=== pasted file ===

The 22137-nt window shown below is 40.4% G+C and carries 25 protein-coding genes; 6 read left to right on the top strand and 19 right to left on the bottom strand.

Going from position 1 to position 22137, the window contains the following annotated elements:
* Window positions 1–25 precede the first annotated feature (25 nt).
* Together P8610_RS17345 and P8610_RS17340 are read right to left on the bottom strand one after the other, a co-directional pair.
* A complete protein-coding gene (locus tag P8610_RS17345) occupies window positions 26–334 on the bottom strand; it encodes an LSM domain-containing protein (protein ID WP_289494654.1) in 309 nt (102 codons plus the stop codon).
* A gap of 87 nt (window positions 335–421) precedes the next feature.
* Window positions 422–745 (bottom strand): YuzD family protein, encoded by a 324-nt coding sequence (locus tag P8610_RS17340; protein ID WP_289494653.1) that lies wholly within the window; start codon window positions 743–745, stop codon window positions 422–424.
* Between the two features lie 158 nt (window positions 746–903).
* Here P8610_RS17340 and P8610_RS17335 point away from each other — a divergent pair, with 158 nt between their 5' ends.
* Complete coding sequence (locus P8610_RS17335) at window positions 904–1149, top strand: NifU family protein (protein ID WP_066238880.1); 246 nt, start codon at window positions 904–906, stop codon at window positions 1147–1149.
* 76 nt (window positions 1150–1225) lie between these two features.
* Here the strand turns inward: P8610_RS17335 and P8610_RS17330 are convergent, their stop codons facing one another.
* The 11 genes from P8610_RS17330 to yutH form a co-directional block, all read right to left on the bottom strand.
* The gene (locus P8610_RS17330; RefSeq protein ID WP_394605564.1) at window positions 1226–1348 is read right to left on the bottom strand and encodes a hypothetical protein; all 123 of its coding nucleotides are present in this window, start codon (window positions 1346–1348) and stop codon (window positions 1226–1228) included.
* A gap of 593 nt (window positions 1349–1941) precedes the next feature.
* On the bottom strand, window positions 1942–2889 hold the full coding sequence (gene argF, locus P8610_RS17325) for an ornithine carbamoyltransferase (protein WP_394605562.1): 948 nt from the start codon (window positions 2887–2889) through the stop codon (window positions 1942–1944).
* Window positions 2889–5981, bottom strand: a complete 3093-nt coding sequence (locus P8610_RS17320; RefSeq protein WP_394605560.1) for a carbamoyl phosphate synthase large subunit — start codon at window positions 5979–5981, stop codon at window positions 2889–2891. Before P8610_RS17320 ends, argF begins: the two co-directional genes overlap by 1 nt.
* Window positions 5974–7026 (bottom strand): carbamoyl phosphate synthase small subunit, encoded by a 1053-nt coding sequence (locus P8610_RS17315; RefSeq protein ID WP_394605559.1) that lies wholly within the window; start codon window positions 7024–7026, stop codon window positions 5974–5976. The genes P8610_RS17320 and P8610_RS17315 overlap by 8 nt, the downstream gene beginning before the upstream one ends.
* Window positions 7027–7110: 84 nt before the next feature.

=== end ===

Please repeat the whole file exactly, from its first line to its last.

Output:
The 22137-nt window shown below is 40.4% G+C and carries 25 protein-coding genes; 6 read left to right on the top strand and 19 right to left on the bottom strand.

Going from position 1 to position 22137, the window contains the following annotated elements:
* Window positions 1–25 precede the first annotated feature (25 nt).
* Together P8610_RS17345 and P8610_RS17340 are read right to left on the bottom strand one after the other, a co-directional pair.
* A complete protein-coding gene (locus tag P8610_RS17345) occupies window positions 26–334 on the bottom strand; it encodes an LSM domain-containing protein (protein ID WP_289494654.1) in 309 nt (102 codons plus the stop codon).
* A gap of 87 nt (window positions 335–421) precedes the next feature.
* Window positions 422–745 (bottom strand): YuzD family protein, encoded by a 324-nt coding sequence (locus tag P8610_RS17340; protein ID WP_289494653.1) that lies wholly within the window; start codon window positions 743–745, stop codon window positions 422–424.
* Between the two features lie 158 nt (window positions 746–903).
* Here P8610_RS17340 and P8610_RS17335 point away from each other — a divergent pair, with 158 nt between their 5' ends.
* Complete coding sequence (locus P8610_RS17335) at window positions 904–1149, top strand: NifU family protein (protein ID WP_066238880.1); 246 nt, start codon at window positions 904–906, stop codon at window positions 1147–1149.
* 76 nt (window positions 1150–1225) lie between these two features.
* Here the strand turns inward: P8610_RS17335 and P8610_RS17330 are convergent, their stop codons facing one another.
* The 11 genes from P8610_RS17330 to yutH form a co-directional block, all read right to left on the bottom strand.
* The gene (locus P8610_RS17330; RefSeq protein ID WP_394605564.1) at window positions 1226–1348 is read right to left on the bottom strand and encodes a hypothetical protein; all 123 of its coding nucleotides are present in this window, start codon (window positions 1346–1348) and stop codon (window positions 1226–1228) included.
* A gap of 593 nt (window positions 1349–1941) precedes the next feature.
* On the bottom strand, window positions 1942–2889 hold the full coding sequence (gene argF, locus P8610_RS17325) for an ornithine carbamoyltransferase (protein WP_394605562.1): 948 nt from the start codon (window positions 2887–2889) through the stop codon (window positions 1942–1944).
* Window positions 2889–5981, bottom strand: a complete 3093-nt coding sequence (locus P8610_RS17320; RefSeq protein WP_394605560.1) for a carbamoyl phosphate synthase large subunit — start codon at window positions 5979–5981, stop codon at window positions 2889–2891. Before P8610_RS17320 ends, argF begins: the two co-directional genes overlap by 1 nt.
* Window positions 5974–7026 (bottom strand): carbamoyl phosphate synthase small subunit, encoded by a 1053-nt coding sequence (locus P8610_RS17315; RefSeq protein ID WP_394605559.1) that lies wholly within the window; start codon window positions 7024–7026, stop codon window positions 5974–5976. The genes P8610_RS17320 and P8610_RS17315 overlap by 8 nt, the downstream gene beginning before the upstream one ends.
* Window positions 7027–7110: 84 nt before the next feature.